Traditionally family planning education is limited for obstetrics and gynecology residents training at faith-based institutions. We describe the first formalized educational program to teach contraception, sterilization, and abortion at a Catholic institution.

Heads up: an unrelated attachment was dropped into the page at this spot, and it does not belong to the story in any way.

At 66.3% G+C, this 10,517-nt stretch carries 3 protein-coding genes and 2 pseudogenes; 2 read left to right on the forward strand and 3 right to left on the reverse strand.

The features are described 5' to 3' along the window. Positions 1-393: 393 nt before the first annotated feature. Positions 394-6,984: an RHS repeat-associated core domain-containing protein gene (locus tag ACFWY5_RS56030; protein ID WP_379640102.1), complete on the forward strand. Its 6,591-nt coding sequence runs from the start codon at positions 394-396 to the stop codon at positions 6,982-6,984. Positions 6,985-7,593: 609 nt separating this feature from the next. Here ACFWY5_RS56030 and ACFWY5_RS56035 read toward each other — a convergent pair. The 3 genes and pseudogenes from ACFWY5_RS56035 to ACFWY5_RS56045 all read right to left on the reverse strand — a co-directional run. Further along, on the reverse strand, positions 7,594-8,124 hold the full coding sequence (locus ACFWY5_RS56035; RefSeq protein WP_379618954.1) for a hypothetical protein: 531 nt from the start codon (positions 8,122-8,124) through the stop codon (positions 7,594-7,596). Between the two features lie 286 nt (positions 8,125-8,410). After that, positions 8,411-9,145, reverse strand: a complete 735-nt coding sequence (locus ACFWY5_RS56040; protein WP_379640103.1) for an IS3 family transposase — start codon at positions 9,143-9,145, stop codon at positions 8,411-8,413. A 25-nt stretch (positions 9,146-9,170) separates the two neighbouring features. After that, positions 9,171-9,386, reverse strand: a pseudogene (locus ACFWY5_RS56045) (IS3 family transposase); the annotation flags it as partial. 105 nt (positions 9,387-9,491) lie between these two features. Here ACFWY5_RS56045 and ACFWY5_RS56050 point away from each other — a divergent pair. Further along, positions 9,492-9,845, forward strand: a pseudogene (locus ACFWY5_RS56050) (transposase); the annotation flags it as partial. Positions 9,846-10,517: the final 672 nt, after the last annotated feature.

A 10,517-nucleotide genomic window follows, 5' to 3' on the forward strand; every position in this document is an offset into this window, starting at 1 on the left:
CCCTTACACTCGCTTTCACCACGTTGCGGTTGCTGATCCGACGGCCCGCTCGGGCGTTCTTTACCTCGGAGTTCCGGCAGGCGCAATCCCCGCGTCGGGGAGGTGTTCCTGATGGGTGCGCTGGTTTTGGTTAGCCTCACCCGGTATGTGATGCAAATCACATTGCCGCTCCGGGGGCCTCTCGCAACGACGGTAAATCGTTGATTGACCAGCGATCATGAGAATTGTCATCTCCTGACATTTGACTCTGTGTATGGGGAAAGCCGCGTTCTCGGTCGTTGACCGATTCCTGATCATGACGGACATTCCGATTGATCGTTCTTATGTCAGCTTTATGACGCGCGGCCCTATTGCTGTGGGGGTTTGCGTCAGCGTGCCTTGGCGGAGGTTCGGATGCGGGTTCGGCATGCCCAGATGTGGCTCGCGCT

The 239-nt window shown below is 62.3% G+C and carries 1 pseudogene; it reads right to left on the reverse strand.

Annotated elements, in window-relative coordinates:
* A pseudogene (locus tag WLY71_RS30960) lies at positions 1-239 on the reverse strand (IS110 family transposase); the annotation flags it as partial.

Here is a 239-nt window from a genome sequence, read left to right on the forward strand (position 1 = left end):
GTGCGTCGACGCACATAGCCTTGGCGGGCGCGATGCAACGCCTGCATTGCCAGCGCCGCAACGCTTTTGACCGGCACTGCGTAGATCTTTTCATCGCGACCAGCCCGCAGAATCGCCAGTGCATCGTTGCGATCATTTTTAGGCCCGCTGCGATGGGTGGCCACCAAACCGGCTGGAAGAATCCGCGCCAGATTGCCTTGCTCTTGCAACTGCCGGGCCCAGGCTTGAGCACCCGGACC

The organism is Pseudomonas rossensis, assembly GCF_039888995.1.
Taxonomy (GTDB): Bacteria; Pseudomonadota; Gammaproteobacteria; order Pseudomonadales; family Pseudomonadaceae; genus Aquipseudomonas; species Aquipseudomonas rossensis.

Large-scale comparative phosphoproteomics studies have frequently been done on whole cells or organs by conventional bottom-up mass spectrometry approaches, that is, at the phosphopeptide level. Using this approach, there is no way to know which protein isoforms the phosphopeptide signal originated from. Also, as a consequence of the scale of these studies, important information on the localization of phosphorylation sites in subcellular compartments is not surveyed. As a case study, we investigated whether the isoforms of dynamin I (dynI), at the whole brain and subcellular level, had differential phosphorylation. We first established that the dynI isoforms xa, xb, and xd were expressed in nerve terminals. Our investigation revealed that dynI xa was constitutively phosphorylated to a higher extent than the other isoforms despite identical sequences in the phosphorylated subdomains. DynI xa had a 10-fold higher stoichiometry of diphosphorylation at Ser-774 and Ser-778 than dynI xb and xd combined. Diphosphorylation was 2-fold enriched in nerve terminals relative to whole brain and was preferentially targeted for stimulus-dependent dephosphorylation. Phospho-Ser-851 and Ser-857 were depleted from nerve terminals. Our data reveals major differential phosphorylation of dynI phosphosites in different variants and in different neuronal compartments that would be completely imperceptible to a large-scale phosphoproteomics approach.